Tag Archives: Booth Community

Living and Learning in Hyde Park

Adam Hanselman is a second year MBA at Chicago Booth.  After graduating from BYU, Adam worked in economic consulting with the Analysis Group and then in operations strategy at Capital One.  After graduation, he will move to Houston to work in energy investment banking.   Adam is a member of the Dean’s Student & Alumni Representatives (DStAR),the Investment Banking Group (IBG), and Energy Group , and he and his wife are members of Parents of Little Ones at Booth (POLO).  He is married with two children (future Boothies?!?!).
Adam is also a proud Hyde Park denizen.  While many students live in downtown Chicago, Hyde Park, the home of the Harper Center, is a vibrant community which offers many amenities and a great intellectual environment around the University.  Adam shares why he loves living in Hyde Park, and how he and his family have built their academic and social lives in and around the University of Chicago community.
–Matt Richman
When I decided to return to school for my MBA, the impact on my family was one of my main considerations in choosing which program to attend.  Chicago Booth and Hyde Park are a unique combination of a great MBA program and a family-friendly neighborhood.  Chicago Booth has been a great experience for my entire family and living in Hyde Park is a big reason why.
On the way to school
My family and I live within 3 blocks of tons of other families with one or sometimes both parents in graduate school at Chicago Booth or elsewhere at the University of Chicago.  There are fellow MBA and Law School families that we do babysitting swaps with for date nights on a regular basis (gotta keep the romance going!).  It’s always fun to stop by the University tot-lot, which is only one block away from our apartment, and catch up with whoever is there letting their kids get the wiggles out.  My son goes to pre-school a block from the Harper Center and it’s convenient that I can drop him off at school and then go right to my classes. Our apartment is also a nice size for our family, for a very reasonable price.  My family and I get a great quality of life in a walkable neighborhood.
Hyde Park soccer league
In addition to the community of families in Hyde Park, I love that I can walk to school in about 10 minutes or I can head over to one of the two (super nice) University gyms, get a workout in, and then go to school.  The gym is free for students and my wife also has a membership (she gets a discounted price).  We like being so close to Lake Michigan, with its beaches and footpaths, and there’s even a beautiful vintage movie theater two blocks away.  Although there is great public bus service within Hyde Park, we can walk to most everything we need and want, and when I need to go downtown it’s only a 15 minute Metraride from the station between my house and Chicago’s Loop, including our downtown campus at the Gleacher Center.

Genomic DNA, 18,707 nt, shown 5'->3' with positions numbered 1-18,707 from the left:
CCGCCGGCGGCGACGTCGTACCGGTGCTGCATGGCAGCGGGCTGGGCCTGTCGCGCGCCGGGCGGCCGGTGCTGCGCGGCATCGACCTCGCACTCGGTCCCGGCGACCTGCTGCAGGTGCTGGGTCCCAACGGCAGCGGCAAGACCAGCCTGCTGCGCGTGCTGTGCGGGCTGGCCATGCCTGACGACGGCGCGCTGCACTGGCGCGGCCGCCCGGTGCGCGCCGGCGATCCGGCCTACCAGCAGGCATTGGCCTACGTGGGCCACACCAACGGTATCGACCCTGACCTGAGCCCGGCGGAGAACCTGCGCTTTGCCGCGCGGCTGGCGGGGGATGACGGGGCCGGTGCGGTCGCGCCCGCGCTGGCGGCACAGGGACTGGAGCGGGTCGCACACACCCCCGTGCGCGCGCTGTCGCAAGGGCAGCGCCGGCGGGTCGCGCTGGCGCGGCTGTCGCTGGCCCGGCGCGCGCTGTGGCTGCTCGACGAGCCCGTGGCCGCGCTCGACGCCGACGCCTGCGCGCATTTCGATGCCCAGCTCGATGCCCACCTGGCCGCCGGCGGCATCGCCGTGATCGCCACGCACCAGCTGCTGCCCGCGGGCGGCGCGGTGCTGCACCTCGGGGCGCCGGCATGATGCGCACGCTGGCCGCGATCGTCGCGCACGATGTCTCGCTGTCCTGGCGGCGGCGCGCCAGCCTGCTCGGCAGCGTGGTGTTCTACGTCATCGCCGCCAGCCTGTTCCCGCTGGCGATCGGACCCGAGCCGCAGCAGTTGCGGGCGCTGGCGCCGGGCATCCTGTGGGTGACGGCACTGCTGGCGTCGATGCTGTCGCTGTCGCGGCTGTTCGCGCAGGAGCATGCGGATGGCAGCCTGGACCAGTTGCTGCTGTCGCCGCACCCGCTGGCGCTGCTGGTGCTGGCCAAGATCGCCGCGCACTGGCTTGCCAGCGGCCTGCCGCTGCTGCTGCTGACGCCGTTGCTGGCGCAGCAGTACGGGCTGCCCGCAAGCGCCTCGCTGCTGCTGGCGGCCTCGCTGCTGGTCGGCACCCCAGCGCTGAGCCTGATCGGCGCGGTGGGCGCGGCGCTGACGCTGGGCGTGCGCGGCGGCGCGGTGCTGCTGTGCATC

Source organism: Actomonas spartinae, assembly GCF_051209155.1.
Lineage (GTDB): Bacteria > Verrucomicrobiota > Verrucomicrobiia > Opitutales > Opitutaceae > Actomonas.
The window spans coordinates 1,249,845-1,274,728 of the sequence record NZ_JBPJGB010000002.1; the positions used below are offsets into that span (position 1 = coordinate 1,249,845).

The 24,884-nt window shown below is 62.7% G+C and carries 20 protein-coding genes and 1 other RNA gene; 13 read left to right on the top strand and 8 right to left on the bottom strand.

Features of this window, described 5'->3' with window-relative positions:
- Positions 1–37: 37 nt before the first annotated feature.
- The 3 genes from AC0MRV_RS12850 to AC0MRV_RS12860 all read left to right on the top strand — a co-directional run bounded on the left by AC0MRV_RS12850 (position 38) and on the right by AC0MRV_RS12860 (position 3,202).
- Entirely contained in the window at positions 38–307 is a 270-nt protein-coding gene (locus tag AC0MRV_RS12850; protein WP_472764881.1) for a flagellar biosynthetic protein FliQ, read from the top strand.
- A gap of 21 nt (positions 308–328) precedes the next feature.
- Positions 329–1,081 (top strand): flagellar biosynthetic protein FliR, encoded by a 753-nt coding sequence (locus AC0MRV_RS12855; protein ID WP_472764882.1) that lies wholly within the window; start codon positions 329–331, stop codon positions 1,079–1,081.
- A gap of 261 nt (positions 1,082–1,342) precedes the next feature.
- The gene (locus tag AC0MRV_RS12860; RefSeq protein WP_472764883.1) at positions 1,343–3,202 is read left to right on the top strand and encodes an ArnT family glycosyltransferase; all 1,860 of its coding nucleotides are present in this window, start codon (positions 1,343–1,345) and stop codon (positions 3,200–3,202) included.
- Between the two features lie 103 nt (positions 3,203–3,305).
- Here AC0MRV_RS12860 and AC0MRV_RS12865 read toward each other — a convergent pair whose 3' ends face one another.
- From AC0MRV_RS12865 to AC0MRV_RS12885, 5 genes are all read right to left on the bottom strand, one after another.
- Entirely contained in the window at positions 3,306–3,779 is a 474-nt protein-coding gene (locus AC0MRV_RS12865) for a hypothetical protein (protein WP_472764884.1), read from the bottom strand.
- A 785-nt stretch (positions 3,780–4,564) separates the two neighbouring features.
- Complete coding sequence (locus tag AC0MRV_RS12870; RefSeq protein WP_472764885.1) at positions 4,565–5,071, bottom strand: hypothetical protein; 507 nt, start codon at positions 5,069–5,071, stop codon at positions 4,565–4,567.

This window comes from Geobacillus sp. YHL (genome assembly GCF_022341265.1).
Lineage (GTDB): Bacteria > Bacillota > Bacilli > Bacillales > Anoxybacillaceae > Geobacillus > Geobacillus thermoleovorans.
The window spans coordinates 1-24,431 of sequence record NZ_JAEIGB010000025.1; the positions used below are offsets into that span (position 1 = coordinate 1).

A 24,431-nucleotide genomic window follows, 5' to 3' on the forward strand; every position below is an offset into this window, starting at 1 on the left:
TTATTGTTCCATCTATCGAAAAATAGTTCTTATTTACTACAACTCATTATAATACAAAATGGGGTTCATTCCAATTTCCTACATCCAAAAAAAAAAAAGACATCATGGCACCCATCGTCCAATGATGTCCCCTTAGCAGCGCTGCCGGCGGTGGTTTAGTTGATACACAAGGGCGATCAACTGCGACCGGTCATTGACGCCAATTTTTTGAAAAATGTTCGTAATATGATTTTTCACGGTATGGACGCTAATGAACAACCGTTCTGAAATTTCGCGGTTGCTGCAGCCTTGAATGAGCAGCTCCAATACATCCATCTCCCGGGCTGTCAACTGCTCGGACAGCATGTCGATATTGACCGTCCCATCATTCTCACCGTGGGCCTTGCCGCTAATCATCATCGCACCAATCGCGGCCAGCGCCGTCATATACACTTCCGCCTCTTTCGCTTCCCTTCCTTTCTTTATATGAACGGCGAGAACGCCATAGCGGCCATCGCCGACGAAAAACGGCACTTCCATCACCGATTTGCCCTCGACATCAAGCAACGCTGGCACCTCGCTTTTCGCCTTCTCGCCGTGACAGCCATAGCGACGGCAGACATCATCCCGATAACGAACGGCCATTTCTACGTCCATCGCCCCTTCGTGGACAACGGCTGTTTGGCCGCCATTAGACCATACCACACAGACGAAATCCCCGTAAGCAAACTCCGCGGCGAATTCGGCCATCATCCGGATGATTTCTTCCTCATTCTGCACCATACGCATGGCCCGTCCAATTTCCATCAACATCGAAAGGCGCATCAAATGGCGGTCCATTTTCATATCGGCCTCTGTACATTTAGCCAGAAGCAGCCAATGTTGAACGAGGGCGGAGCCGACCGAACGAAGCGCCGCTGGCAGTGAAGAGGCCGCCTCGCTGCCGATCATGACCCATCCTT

Hyde Park has helped my family to develop lifelong friendships and to enjoy the 2 year Boothexperience more than I could have hoped.  We’ve taken our kids trick-or-treating in the neighborhood and at the Harper Center, and put them in sports leagues in Hyde Park.  My family is part of the social life at Booth, and we rarely miss a Friday afternoon Liquidity Preference Function (LPF) at Harper.
Booth kids trick-or-treating in Hyde Park
Whether or not you have a family, Hyde Park is a great place to get access to everything that Booth and the city of Chicago have to offer, at a relaxed pace.  Booth students have so many options for which neighborhood to live in, depending on their preferences, and I’m glad that I picked Hyde Park.  Although I’m looking forward to moving to Houston, I’ll really miss the community my family and I built in Hyde Park.

 

Adam’s kids playing in a Hyde Park park

Modern Families: Booth’s Flexible Cohort System

Chicago Booth has a cohort system which matches our independent and flexible outlook on the MBA experience.  We start off with our cohorts during orientation and our leadership development class in the first few weeks of school, but our flexible curriculum means that we have the opportunity to take the classes we want, with any of the other 1,000+ first- and second-years at Booth.
Jen Tan is a first year MBA student at Booth, and was elected by her peers as president of the Bond Cohort.  Jen is currently the only dual-degree MBA-MSW in both of her programs. Her earlier career includes unicorn hunting (“recruiting”) for the Clinton Foundation and rainmaking (“fundraising”) for Facing History and Ourselves, two non-profits headquartered in her hometown of Boston, Massachusetts. Jen is transitioning into healthcare as part of her pursuit of social justice.
Here, she shares her unique perspective on what the Booth cohort experience means to her, but before you get started, she’s just got to say that Bond is the best cohort at Booth of all time. OF. ALL. TIME.
–Matt Richman (Bond Cohort)
For the first decade of my life, I grew up in a house that contained 15 people: my two parents, three brothers, four cousins, and six aunts and uncles. In the years that have followed, the families have moved apart. But my big family, which has only gotten bigger and closer, has provided me with a lifetime of experience in building and maintaining relationships that are as deep and complex as they are diverse and time-tested.